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Everyone should always be drunk

I went to the bar the other day with some friends.  I've been several times before.  I had my first alcoholic drink in July of last year.  Many of my friends couldn't believe that I made it to 28 without ever having a drink.  Anyway, since that time I've only ever had a couple drinks in the same sitting.  I don't like the taste of alcohol, and I really didn't understand why so many people found it to be so appealing.  Until St. Patrick's Day.

I'm going to make myself vulnerable here.  I grew up extremely sheltered--not that my parents specifically made a great effort to shelter us since nearly all of my siblings weren't quite as sheltered as myself.  In fact, even to this day, I still learn some "worldly" things from my brother (who's Mormon).  Being Mormon definitely adds to the isolation from the rest of the world, and living in Utah does too--they really are in a bubble over there.  But, I would say a good deal of it was self-imposed.  At any rate, I found out for the first time this year (yes, I mean 2012--when I was 28 almost 29) that St. Patrick's Day isn't just about wearing green and pinching people.  I found out that it was a big drinking holiday, and that the Irish are known for drinking copious amounts.  Go ahead and laugh.  I don't mind.  I know I'm disconnected from reality--I just found out on Saturday who David Beckham is.  So, when I went to the bar with my friends on St. Patrick's Day this year, this was the first time I realized how most of the country (meaning non-Mormons) views the holiday.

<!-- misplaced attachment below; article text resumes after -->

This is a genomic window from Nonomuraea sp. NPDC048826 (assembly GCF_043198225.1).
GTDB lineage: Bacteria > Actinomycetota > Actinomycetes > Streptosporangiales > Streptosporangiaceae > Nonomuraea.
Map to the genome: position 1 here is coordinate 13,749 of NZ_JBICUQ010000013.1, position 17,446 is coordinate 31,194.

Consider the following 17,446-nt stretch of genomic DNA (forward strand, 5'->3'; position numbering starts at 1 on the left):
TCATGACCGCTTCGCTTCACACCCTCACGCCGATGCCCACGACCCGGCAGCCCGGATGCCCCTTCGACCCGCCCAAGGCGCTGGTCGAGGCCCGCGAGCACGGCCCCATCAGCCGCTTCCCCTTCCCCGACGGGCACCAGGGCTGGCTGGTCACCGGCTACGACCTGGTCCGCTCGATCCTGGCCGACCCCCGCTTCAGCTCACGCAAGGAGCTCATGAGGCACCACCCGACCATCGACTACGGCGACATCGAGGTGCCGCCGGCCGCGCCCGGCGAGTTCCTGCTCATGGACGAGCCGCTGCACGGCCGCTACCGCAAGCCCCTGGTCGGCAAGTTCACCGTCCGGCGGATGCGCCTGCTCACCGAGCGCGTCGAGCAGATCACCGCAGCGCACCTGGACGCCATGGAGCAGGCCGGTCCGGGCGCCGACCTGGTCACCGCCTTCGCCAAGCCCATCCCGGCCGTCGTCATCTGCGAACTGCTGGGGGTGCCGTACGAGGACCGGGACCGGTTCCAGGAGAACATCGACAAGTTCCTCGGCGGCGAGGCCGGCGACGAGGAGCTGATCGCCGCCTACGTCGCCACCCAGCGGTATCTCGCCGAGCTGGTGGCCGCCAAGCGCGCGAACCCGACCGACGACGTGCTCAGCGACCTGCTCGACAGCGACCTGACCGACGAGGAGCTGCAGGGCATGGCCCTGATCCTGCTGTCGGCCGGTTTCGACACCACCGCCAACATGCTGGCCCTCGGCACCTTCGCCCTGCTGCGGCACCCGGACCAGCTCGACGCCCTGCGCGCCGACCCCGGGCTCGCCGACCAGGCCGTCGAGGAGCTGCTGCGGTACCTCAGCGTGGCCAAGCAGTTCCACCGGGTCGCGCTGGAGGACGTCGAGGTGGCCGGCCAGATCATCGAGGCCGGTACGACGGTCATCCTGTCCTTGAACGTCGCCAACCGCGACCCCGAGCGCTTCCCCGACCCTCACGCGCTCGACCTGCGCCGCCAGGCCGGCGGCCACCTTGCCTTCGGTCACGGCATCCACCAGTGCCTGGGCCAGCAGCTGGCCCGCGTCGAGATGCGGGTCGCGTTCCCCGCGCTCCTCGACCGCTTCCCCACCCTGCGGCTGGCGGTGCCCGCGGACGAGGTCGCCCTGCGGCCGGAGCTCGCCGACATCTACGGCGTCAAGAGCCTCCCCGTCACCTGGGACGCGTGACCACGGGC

I did not get drunk.  In fact, I only had two drinks.  Now, of course, this particular bar likes to mix their drinks really strong, so I was feeling quite buzzed.  It was a strange experience.  Everything seemed happier.  I remember using the toilet at the bar (not to hurl) and being rather elated at the sensation of flushing it--of course, part of that was the fact that it's one of those really cool European style toilets where the water tank is up at the top of the wall and there's a long pipe down to the bowl.  Anyway, that night was rather enjoyable.

Now, just this last Saturday I went back to the same bar with my friends.  And, again, I only had two drinks.  But they must have been even stronger because I know I was further gone than on St. Patrick's Day.  I had my second drink around 1, and I knew that right then I wouldn't be able to drive safely, so I was glad that there were two hours before the bar closed.  But, having had that experience, I just wanted to say that the world would be a much better place if everyone always felt like I did right after I had that second drink.